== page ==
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Saturday, February 02, 2008

HR=Dentists

Firstly, thanks for proving that HR people are not truly evil - but are maligned, perhaps somewhat like dentists. Thanks for your blog, it's very interesting, and truly different.

Secondly, an interesting question for you: If you met a random Joe Blow on the street, What 5-6 questions would you ask him to be able to predict his salary? What do you think the most important factors are when it comes to remuneration (In general, or within a field!)


I must say that I don't know how to take an assertion that HR people are like dentists. Speaking of dentists, I actually went to the dentist this week. No new cavities (my teeth are so filled, there probably isn't any room left for more fillings)! I always feel like a dentist appointment is like a performance appraisal: (I can see that you are having trouble reaching your back teeth. Do you need an explanation of how to brush? How about flossing? Don't lie to me because I can tell...)

Anyway, your question. I presume you are asking because you, like me, suffer from a case of extreme nosiness. Or you are dating and trying to find someone to support you in the style to which you'd like to become accustomed. I'll play along--and throw out the challenge to my readers as well.

If I wanted to figure out someone's salary without sounding like I was truly prying. (Now my friends who read this are going to be onto me!)

1. So, what do you do for a living? (Make sure you try to get a title out of this question)

2. What company do you work for? (This is important because different industries have very different pay scales. If their answer does not clue you into the industry or size of the company then we can go to question 3.)

3. I think I've heard of them. Is that a large company? (Bigger companies tend to pay more than smaller companies and that question will help to open up info about the industry. If it's a non-profit, well then they probably are looking for you to provide the financial support in the relationship.)

4. That's interesting, I don't know anything about [companies that do x or people that do y, whichever will yield you more info]. (I realize this is a statement, not a question, but it will get people talking. In reality, as they do this they will tell you more about the company and more about what they do. You'll want to find out if they supervise others, and if so, how many.

5. What does your spouse do? (If you are trying to find out for dating purposes, this will also weed out any married people. I'm trying to be helpful on many levels. This also will help give you a clue because people tend to marry people with similar earning potential, unless one spouse is a stay at home parent, then this question doesn't really help.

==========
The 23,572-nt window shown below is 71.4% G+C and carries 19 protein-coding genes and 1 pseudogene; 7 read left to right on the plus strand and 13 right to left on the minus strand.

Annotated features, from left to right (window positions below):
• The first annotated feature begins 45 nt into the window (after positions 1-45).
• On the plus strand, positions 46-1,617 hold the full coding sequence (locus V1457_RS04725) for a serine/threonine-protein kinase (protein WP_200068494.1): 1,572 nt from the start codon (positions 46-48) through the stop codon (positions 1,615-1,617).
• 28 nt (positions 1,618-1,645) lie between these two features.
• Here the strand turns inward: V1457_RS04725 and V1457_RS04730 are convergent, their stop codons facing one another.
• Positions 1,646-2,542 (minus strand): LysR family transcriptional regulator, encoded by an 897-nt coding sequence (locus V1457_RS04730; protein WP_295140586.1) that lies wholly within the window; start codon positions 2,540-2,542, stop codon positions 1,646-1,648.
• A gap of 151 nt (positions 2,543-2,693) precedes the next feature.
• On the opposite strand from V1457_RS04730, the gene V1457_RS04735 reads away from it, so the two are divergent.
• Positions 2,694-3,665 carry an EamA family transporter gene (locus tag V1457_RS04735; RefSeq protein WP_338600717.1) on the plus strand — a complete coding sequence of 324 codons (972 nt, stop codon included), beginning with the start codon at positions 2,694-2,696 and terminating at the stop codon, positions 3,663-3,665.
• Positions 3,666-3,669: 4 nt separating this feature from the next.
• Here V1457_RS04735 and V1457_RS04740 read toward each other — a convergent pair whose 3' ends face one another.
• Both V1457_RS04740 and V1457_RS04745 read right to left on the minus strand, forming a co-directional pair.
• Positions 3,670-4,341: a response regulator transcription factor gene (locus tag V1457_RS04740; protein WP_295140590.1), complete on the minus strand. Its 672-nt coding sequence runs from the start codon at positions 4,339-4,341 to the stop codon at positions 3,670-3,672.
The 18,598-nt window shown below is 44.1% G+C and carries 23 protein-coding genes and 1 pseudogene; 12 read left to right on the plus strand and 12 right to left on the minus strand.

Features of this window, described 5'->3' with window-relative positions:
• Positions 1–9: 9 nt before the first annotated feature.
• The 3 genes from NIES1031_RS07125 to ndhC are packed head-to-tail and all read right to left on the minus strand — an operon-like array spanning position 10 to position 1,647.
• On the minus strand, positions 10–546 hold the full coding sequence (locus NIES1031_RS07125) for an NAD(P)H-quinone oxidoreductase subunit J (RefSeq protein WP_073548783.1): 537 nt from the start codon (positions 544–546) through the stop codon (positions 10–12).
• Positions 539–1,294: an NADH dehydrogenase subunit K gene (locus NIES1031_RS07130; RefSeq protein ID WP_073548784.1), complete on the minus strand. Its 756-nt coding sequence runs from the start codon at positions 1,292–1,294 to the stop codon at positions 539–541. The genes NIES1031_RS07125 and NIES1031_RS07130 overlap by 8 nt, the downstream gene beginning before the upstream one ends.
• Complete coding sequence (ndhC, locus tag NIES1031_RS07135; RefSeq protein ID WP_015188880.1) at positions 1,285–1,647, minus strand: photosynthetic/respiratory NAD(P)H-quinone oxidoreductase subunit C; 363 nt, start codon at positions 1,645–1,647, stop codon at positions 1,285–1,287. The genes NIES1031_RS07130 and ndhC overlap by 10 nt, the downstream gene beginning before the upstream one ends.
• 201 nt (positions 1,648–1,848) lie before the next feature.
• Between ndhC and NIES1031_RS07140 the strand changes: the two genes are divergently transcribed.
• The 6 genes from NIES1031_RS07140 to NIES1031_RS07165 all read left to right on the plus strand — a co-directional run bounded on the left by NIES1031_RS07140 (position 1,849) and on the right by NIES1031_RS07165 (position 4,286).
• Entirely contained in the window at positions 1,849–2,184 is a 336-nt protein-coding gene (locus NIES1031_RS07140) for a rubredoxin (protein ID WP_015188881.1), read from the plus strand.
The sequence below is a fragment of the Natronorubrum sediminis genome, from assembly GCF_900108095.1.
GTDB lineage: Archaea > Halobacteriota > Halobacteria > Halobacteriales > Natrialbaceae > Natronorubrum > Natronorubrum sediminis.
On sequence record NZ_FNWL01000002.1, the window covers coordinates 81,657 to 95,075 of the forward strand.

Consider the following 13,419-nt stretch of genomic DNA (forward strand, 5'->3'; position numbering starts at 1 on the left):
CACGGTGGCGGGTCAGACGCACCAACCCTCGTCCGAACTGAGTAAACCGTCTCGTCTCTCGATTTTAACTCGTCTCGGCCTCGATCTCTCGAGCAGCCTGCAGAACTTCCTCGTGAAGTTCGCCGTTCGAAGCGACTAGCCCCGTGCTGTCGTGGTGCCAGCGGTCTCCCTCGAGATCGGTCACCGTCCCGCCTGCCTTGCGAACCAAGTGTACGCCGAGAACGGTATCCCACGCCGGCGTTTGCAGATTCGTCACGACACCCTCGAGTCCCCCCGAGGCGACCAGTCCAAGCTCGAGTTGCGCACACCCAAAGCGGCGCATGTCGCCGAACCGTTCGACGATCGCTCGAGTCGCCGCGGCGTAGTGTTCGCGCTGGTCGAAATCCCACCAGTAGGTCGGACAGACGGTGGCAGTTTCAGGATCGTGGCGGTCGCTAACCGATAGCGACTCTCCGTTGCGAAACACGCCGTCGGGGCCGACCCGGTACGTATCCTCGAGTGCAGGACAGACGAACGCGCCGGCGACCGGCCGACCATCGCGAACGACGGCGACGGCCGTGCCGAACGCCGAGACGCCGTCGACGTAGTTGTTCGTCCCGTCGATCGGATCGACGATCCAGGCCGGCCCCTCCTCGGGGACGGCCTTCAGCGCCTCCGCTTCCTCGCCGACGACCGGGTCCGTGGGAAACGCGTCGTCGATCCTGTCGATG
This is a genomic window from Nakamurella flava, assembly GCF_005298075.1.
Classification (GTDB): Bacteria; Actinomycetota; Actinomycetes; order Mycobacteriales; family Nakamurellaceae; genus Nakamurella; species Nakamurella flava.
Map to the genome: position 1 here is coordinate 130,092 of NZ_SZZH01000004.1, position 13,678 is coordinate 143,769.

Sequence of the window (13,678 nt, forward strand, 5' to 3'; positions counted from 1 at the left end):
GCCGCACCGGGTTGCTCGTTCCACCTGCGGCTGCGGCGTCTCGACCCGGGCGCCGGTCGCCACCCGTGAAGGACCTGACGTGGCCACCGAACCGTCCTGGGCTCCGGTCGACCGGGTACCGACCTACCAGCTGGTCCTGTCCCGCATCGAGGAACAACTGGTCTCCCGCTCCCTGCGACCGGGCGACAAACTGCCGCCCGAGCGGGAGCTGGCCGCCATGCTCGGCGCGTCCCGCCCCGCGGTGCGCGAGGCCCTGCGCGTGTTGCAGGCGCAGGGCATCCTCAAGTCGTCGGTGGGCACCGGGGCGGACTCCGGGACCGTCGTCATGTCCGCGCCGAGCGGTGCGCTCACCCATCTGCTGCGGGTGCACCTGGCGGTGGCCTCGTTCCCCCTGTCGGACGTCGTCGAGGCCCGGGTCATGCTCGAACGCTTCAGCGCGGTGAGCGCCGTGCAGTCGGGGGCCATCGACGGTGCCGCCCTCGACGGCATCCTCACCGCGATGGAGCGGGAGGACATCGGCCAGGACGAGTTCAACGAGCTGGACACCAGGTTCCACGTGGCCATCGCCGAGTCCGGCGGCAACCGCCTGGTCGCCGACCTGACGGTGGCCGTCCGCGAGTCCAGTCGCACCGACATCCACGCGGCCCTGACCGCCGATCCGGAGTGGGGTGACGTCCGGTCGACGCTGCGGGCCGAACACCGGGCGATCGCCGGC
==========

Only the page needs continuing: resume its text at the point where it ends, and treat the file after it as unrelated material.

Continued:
So, those are my nosey, salary eliciting questions. Of course, you could always be straight forward and say, "So, what is your annual gross salary, plus expected bonuses?" But in most cases, that won't get you very far.

If you are asking because you are a recruiter, I recommend the direct approach. Otherwise good luck with the indirect quote.

And readers, I expect your nosey questions in the comments.

4 comments:

Daniel said...

Actually, as an employment lawyer, I think WE'RE more like dentists than HR people.

I disagree that your married question doesn't help if the spouse is stay-at-home. If you can find out what their standard of living is (where did they go on vacation, where do they live) you can guesstimate a salary.

For example, if I know my friends just bought a house worth $250000, that is a useful comparison vs a someone who just bought a $1.25M house.

So, add where someone lives and where their last vacation if you can get it....

Evil HR Lady said...

Good point, Daniel. For a non-intrusive, yet still nosey question, you can say, "We're trying to figure out where to go on vacation this year. Where do you go?"

And for the house, there's always the internet. It's pretty easy to find out what someone paid for their house.

another hr rep said...

Haha, where you go on vacation can certainly be good, but for me, nothing beats knowing where you stay on vacation. I've been to some fairly expensive cities, though staying on the budget-traveler mode. I have yet to see any of the power earners stay at any of the hotels I choose when I go away.

Anonymous said...

6th question... And what kind of an eduction do you need to get into that role? Or where did you go to college? As a general rule, the better qualified (and the more experienced), the more they are paid, and a degree from Yale is worth a whole lot more than a diploma from hometown community college. Exceptions are working for charities or the government, but that's useful too - charities tend to pay low, governmental salaries are often available on the internet.